transgressions, though real and serious, were jaywalking compared to former BC Liberal premier Gordon Campbell’s and, yet, Mr. Campbell lives in a mansion in London with the Order of B.C. on his wall while hate for Mr. Clark can be viscerally resurrected with the mere mention of“Fast Ferries.” If Premier Clark can survive the knives of her party, she could still win May’s election as long as the right-wing power coalition revives itself, as it has in the past. They crucified Dave Barrett in one term, calling him a Communist for passing the Land Commission Act and starting ICBC. They forced Mike Harcourt to resign over“Bingo-gate,”which wouldn’t even make the BC Liberal top 10 scandals list. The RCMP took a helicopter to a get a vacationing judge to issue a search warrant for Glen Clark’s house. Then they contacted the media to make sure the raid made primetime TV. History has shown that when Howe Street, big media and even the legal system get together against a premier or government, they are easily capable of a blitzkrieg that could bury Adrian Dix and turn Christy Clark into Joan of Arc.

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A12 Friday, March 22, 2013, Tri-City News

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TRI-CITY leTTeRs

The Editor, Re. “City bills are due soon for water, sewer” (The Tri-City News, March 8). Thank you for publishing the utilities bills for the Tri-Cities. I note that Coquitlam’s bill for single-family residential garbage and recycling is about double ($349) that of Port Coquitlam’s ($176) and about 90% higher than Port Moody’s ($192). A few years ago, Coquitlam had a garbage contractor that constantly did a half-baked job and no one in city hall seemed to be able to either get the contractor to do the job right or cancel the contract. Now we have a costly gold-plated service. We have household, recycling and garden trimmings picked up every week. The household and recycling could easily be picked up every other week. Now that garden trimmings have kitchen greens and can have meat and bones, they should be picked up every week but most folks I know keep the meat and bones in the freezer until pickup day anyway, so this could also be on a two-week cycle. I don’t know who is responsible for organizing these contracts but it seems to me some better oversight is required. If Port Coquitlam can do the job at half price using city employees, we are not well served in Coquitlam. W. Leipert, Coquitlam

Please stop the unwanted robocalls, MP Donnelly The Editor, Is anyone else in the Tri-Cities experiencing abuse from NDP MP Fin Donnelly’s use of automated phone calls to try and pitch his political agenda? In the past week, his automated diallers have brought his voice to my telephone number at least six times. When I try to hang up, the dialler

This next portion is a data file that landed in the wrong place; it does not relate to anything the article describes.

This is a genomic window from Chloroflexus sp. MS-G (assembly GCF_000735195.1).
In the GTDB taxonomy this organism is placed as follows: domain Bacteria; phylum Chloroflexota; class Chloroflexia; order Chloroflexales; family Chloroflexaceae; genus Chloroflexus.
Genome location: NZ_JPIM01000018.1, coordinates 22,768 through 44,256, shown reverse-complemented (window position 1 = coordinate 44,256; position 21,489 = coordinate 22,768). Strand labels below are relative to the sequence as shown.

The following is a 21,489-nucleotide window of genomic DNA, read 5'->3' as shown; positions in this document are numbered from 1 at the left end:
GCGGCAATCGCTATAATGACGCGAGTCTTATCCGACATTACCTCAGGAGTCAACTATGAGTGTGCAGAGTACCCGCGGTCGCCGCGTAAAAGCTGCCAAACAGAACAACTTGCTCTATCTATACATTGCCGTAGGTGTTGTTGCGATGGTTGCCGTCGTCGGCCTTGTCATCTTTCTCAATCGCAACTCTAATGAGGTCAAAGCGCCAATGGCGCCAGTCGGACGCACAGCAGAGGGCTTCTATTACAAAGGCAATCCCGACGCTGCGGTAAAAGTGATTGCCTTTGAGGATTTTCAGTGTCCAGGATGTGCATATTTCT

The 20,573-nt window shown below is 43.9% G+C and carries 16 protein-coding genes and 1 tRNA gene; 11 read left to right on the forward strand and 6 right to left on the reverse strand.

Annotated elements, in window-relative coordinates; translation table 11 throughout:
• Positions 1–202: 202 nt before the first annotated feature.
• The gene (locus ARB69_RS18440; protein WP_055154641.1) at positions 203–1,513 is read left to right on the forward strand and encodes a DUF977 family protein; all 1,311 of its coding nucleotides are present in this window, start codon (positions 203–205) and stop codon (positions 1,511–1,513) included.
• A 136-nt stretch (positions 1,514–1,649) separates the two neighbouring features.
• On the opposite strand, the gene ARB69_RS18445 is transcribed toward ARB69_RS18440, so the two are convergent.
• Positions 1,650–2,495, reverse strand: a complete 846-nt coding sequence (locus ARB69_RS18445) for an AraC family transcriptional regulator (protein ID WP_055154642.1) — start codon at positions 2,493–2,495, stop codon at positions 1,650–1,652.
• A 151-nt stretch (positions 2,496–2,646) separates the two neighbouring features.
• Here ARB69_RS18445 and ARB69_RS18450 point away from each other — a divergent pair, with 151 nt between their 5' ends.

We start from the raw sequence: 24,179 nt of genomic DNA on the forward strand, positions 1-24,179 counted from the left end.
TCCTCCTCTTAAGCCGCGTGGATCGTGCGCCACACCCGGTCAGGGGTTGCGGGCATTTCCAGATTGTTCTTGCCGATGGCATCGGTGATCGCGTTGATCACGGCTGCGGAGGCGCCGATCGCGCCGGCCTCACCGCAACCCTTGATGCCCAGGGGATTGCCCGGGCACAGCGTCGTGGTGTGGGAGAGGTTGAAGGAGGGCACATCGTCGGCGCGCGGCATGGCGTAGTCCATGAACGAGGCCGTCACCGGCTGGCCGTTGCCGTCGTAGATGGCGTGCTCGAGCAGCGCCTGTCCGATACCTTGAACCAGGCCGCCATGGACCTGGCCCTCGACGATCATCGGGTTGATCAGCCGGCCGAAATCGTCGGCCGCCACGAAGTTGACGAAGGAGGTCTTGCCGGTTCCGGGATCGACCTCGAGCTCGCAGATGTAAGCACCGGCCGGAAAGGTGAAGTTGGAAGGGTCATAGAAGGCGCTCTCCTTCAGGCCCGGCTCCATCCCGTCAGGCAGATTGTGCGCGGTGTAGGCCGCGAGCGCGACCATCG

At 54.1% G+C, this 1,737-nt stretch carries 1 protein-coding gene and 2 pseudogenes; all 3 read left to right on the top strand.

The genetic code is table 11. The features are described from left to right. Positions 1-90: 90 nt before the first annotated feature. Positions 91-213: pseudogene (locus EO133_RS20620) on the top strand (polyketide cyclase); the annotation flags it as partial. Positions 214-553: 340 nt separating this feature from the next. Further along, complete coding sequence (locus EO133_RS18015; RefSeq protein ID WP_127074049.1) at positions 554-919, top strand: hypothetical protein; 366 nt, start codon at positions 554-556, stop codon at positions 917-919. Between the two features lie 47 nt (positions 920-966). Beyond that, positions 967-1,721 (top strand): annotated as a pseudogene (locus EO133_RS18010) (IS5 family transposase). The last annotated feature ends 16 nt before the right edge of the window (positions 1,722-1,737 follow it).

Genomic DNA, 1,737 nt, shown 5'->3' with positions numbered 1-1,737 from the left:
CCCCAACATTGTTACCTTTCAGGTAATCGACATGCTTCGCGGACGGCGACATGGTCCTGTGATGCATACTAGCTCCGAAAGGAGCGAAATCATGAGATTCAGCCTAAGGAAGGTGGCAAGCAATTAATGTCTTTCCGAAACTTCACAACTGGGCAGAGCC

just dials again and there he is starting over with his recorded message. I can’t tell him where to stick his message, I can’t communicate, I am expected to just listen. I do not live in his riding and I do not support his political agenda or his political party. And I resent having my dinner, my afternoon rest time and other parts of my

day disrupted. I have copied Mr. Donnelly on this message and, if his organization persists in telephone harassment, I will try to raise the issue with federal authorities, privacy authorities and anyone else who might help me put a stop to this nonsense. James Peacock, Port Moody

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Tri-City News Friday, March 22, 2013, A13

Two-wheelers included in PoCo’s parking plans “We have been looking for alternatives to the single-occupant vehicle. By providing additional dedicated spots on city streets will help encourage the use of them.”

parking spaces and dividing them in half for two-wheeled vehicles in certain locations where it is feasible. A city staff report noted that when motor-

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A14 Friday, March 22, 2013, Tri-City News

PoMo biz owners sue province over Evergreen By Sarah Payne The Tri-CiTy News

The owners of the former Andrés Wines site in Port Moody are suing the provincial government for an Evergreen-sized hangover, claiming construction of the SkyTrain line has stomped on their development plans. The suit, filed in B.C. Supreme Court in Vancouver last week by Andrew Peller Ltd., names the Ministry of Transportation and Infrastructure and the B C Tr a n s p o r t a t i o n Financing Authority (TFA) as defendants and claims they expropriated most of the property in May 2012 to build a hydro vault. An additional part of the property was taken as a statutory right-of-way for the Evergreen Line guideway, the document claims. “Despite Peller’s protests, and reasonable alternatives being available, the defendants placed the hydro vault in a location where it will have a more serious adverse impact on future development of the property,”the suit claims. On May 7, 2012, when the defendants’ efforts to negotiate a lease with Peller proved unsuccessful, they “imposed” a fiveyear lease on the property, effective to June 2017. The suit states the lease is essentially void and has caused Peller to suffer lost profits, fees related to the now-defunct development plans and, in the future, higher con-